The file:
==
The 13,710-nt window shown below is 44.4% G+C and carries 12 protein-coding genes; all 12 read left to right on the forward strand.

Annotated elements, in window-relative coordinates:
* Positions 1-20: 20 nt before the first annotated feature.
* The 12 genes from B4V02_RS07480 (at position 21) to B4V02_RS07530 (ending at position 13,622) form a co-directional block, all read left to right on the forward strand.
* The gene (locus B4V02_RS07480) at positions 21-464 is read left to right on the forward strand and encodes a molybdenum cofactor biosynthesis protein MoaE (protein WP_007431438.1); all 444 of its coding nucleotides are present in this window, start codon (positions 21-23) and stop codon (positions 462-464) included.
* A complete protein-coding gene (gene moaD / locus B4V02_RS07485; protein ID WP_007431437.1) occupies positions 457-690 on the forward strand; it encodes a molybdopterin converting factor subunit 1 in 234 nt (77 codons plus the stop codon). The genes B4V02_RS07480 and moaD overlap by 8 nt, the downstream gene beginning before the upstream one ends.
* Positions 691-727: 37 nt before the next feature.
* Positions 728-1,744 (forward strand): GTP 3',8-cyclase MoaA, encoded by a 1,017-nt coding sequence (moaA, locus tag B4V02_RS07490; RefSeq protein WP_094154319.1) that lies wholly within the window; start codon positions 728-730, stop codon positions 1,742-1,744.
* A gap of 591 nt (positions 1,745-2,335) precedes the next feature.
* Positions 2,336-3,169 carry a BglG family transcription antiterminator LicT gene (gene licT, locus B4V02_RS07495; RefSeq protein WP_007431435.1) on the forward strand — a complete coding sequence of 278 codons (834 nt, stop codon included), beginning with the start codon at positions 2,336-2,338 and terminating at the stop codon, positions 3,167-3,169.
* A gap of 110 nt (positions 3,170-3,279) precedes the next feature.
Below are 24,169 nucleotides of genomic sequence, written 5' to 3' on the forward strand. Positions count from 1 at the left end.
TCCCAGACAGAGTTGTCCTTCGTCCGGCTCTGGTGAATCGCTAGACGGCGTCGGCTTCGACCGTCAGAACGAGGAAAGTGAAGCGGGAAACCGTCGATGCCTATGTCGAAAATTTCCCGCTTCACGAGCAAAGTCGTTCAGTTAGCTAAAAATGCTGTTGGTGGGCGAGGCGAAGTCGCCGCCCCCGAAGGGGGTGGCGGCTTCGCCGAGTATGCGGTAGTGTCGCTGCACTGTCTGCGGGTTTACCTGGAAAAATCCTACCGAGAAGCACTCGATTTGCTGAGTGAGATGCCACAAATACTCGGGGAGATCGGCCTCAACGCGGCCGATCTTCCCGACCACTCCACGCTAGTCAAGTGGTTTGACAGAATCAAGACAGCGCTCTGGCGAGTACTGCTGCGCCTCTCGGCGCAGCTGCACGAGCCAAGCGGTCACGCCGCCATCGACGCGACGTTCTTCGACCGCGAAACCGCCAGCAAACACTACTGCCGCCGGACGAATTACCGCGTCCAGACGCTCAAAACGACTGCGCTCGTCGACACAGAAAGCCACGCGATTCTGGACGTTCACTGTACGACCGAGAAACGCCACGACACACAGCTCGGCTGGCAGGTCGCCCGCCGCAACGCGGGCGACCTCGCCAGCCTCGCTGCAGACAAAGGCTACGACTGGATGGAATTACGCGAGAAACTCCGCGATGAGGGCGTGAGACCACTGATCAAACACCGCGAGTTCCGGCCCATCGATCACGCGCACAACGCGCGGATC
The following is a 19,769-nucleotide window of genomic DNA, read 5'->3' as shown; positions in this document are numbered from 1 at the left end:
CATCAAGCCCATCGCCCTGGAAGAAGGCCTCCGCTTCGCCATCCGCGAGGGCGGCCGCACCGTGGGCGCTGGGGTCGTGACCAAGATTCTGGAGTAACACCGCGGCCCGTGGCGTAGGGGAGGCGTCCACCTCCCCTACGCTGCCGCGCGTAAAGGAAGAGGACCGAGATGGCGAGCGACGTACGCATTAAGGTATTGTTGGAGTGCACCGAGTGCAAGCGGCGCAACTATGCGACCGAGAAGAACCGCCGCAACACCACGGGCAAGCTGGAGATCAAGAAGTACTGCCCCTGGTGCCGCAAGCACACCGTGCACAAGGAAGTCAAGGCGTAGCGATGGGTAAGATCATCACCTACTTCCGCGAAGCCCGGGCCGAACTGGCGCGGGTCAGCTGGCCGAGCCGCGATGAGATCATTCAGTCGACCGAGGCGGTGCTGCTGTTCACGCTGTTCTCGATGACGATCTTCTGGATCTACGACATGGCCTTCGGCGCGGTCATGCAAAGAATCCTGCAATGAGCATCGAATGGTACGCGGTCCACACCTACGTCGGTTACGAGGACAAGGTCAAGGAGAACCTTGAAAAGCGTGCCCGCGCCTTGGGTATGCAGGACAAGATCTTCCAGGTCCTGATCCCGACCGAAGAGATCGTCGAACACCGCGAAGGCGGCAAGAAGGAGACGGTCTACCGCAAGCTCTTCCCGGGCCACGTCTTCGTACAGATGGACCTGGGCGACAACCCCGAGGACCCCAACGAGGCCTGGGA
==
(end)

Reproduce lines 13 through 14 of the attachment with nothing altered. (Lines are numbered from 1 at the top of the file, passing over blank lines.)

TCCCAGACAGAGTTGTCCTTCGTCCGGCTCTGGTGAATCGCTAGACGGCGTCGGCTTCGACCGTCAGAACGAGGAAAGTGAAGCGGGAAACCGTCGATGCCTATGTCGAAAATTTCCCGCTTCACGAGCAAAGTCGTTCAGTTAGCTAAAAATGCTGTTGGTGGGCGAGGCGAAGTCGCCGCCCCCGAAGGGGGTGGCGGCTTCGCCGAGTATGCGGTAGTGTCGCTGCACTGTCTGCGGGTTTACCTGGAAAAATCCTACCGAGAAGCACTCGATTTGCTGAGTGAGATGCCACAAATACTCGGGGAGATCGGCCTCAACGCGGCCGATCTTCCCGACCACTCCACGCTAGTCAAGTGGTTTGACAGAATCAAGACAGCGCTCTGGCGAGTACTGCTGCGCCTCTCGGCGCAGCTGCACGAGCCAAGCGGTCACGCCGCCATCGACGCGACGTTCTTCGACCGCGAAACCGCCAGCAAACACTACTGCCGCCGGACGAATTACCGCGTCCAGACGCTCAAAACGACTGCGCTCGTCGACACAGAAAGCCACGCGATTCTGGACGTTCACTGTACGACCGAGAAACGCCACGACACACAGCTCGGCTGGCAGGTCGCCCGCCGCAACGCGGGCGACCTCGCCAGCCTCGCTGCAGACAAAGGCTACGACTGGATGGAATTACGCGAGAAACTCCGCGATGAGGGCGTGAGACCACTGATCAAACACCGCGAGTTCCGGCCCATCGATCACGCGCACAACGCGCGGATC
The following is a 19,769-nucleotide window of genomic DNA, read 5'->3' as shown; positions in this document are numbered from 1 at the left end: